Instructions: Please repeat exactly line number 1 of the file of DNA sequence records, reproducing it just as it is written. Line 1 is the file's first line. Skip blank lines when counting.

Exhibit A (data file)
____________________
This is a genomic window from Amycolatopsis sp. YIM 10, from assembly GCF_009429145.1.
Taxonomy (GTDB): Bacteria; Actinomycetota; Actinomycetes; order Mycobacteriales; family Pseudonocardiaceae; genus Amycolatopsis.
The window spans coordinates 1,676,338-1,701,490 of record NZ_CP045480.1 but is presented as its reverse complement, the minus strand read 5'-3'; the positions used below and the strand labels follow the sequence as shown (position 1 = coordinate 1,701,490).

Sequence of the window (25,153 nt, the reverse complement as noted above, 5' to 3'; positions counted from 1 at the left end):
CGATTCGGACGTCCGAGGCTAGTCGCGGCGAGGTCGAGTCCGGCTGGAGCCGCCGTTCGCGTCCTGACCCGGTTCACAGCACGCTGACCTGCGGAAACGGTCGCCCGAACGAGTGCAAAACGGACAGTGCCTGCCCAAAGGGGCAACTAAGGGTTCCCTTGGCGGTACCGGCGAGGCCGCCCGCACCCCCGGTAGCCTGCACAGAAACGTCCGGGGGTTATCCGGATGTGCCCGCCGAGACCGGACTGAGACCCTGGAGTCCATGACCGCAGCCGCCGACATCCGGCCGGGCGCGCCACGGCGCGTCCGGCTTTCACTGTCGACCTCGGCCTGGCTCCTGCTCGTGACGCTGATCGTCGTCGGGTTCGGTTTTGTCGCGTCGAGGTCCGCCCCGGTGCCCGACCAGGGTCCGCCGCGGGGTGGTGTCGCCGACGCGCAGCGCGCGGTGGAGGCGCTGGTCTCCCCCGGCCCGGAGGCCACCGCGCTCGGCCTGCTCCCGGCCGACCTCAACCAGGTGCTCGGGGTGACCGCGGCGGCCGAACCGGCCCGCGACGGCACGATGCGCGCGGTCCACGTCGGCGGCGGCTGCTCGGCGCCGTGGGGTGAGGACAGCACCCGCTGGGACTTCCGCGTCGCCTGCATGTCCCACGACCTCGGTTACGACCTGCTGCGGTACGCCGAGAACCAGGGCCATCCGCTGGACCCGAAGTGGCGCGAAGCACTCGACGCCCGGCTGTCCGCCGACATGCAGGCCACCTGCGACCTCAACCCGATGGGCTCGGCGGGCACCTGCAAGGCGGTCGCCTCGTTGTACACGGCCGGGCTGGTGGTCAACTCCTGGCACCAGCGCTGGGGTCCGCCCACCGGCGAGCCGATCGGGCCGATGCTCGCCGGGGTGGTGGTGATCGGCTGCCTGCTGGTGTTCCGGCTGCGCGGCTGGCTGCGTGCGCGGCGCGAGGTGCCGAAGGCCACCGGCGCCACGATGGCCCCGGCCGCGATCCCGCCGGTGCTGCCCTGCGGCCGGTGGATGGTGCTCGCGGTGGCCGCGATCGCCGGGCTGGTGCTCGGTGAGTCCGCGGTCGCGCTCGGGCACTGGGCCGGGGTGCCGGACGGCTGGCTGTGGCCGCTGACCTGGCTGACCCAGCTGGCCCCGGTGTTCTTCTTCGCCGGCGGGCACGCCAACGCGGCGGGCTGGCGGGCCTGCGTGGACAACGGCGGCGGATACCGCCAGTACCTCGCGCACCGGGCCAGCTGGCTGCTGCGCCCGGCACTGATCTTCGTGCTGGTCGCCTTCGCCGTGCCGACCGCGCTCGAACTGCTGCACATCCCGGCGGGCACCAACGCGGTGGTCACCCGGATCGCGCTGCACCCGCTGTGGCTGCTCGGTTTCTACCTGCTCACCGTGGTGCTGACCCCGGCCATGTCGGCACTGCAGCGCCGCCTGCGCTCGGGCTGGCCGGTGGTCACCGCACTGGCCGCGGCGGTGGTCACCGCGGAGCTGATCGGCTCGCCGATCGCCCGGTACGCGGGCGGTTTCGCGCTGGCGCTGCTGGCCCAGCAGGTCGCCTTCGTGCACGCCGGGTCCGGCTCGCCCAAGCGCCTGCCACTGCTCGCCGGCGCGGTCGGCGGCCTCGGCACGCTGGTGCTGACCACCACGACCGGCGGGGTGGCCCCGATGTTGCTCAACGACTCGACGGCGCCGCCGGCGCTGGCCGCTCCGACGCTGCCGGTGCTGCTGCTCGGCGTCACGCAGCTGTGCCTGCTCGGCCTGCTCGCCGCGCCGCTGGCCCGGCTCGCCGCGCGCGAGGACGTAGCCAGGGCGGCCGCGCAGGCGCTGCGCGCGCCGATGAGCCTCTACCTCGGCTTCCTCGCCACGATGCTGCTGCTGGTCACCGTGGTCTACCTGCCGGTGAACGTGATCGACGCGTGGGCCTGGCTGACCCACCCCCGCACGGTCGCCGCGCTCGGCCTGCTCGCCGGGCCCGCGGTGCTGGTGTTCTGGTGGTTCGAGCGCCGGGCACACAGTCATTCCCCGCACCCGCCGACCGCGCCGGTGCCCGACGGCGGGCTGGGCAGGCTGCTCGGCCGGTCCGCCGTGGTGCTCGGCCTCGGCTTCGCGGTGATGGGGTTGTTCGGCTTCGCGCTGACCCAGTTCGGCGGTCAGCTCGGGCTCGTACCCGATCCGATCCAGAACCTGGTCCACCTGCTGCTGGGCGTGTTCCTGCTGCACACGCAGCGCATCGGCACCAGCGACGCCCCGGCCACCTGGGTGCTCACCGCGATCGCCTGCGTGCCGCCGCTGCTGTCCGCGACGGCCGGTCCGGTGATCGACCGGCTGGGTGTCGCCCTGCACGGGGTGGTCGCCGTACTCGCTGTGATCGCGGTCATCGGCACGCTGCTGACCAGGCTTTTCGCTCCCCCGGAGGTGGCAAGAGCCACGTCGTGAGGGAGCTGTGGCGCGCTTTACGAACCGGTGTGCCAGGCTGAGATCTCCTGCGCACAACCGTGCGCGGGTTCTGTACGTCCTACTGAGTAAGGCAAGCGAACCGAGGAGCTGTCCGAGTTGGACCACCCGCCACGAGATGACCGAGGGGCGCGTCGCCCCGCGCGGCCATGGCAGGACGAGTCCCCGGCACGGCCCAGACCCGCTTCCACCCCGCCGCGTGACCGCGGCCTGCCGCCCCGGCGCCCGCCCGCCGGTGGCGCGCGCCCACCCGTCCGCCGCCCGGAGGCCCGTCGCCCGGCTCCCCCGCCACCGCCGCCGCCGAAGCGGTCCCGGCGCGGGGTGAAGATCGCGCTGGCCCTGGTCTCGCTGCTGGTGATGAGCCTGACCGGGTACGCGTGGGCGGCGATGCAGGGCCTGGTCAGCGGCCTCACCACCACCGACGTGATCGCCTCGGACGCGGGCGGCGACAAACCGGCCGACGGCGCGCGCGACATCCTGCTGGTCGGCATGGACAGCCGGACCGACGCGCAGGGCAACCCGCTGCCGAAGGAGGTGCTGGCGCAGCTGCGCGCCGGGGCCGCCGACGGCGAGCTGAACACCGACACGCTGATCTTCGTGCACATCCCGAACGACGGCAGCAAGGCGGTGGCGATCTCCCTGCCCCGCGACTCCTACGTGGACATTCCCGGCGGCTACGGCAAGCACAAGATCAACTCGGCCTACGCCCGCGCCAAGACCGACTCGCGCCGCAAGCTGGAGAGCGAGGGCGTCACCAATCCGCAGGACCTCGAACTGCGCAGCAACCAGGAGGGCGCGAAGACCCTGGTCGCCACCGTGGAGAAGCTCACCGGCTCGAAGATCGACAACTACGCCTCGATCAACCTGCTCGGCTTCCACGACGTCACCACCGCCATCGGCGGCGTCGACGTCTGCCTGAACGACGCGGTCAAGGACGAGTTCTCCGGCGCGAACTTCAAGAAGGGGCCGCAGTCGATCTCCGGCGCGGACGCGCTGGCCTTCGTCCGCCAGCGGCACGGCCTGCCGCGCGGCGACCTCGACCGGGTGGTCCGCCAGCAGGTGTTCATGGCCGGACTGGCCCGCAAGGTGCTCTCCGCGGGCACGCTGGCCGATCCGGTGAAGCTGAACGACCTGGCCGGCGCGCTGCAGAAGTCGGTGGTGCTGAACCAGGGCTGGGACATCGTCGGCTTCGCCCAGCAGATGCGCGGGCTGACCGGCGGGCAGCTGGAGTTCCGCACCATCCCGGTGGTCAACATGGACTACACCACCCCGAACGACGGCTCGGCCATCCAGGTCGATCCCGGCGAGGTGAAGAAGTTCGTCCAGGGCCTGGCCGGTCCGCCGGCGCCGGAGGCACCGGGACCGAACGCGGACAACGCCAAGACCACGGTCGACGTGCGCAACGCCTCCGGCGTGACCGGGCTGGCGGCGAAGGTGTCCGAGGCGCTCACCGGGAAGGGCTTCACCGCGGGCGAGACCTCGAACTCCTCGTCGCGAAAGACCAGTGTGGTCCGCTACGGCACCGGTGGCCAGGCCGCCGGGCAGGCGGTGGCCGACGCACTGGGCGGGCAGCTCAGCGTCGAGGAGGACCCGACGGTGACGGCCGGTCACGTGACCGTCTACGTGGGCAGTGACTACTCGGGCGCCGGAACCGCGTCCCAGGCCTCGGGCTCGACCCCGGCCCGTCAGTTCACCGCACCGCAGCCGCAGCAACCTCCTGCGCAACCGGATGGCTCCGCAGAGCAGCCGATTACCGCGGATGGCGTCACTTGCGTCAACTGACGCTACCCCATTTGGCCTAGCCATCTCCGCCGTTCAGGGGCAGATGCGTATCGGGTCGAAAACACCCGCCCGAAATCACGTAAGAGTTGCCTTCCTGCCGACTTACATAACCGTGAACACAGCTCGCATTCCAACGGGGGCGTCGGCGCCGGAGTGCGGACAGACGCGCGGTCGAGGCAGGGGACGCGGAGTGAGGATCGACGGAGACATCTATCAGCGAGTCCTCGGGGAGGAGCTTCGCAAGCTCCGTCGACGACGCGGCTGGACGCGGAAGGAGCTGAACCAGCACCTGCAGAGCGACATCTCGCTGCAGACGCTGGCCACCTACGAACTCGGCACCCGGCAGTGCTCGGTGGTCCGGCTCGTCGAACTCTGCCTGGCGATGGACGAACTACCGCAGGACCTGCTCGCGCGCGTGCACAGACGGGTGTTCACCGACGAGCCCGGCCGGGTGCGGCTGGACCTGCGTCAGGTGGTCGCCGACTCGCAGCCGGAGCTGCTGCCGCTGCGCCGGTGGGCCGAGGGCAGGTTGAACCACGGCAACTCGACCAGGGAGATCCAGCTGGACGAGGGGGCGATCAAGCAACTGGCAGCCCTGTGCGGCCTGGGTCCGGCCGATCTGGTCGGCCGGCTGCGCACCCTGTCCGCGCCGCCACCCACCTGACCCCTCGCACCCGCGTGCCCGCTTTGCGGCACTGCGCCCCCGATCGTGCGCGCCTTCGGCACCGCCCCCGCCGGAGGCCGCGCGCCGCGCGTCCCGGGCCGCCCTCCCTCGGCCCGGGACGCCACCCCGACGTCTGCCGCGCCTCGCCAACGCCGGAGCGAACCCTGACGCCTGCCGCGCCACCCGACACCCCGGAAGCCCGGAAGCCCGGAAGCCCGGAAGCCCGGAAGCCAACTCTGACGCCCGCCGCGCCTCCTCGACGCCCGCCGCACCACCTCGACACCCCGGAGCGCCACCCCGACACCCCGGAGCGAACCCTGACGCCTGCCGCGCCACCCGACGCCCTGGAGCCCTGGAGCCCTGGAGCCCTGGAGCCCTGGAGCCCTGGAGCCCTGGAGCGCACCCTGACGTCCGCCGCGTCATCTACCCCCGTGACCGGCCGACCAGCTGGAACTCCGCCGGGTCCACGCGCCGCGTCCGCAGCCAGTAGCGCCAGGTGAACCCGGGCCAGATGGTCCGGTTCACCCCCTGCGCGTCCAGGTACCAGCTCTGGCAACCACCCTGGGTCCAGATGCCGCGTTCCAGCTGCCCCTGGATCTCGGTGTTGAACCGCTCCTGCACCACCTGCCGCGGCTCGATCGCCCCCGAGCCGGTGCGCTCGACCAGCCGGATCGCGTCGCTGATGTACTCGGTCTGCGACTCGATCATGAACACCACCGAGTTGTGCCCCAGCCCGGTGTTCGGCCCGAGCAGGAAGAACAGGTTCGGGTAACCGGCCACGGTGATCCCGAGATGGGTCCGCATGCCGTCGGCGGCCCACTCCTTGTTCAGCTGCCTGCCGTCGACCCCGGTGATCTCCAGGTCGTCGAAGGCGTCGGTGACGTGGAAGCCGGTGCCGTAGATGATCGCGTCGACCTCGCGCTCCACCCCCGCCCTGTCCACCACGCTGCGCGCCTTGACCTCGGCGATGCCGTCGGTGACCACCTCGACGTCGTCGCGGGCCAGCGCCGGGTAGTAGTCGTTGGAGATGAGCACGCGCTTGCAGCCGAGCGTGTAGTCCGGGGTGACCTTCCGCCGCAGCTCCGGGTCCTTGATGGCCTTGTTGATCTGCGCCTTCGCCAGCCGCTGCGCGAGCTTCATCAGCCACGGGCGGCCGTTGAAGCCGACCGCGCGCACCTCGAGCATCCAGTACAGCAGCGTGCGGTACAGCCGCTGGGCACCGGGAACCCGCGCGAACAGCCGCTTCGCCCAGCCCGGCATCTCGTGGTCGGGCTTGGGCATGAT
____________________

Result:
This is a genomic window from Amycolatopsis sp. YIM 10, from assembly GCF_009429145.1.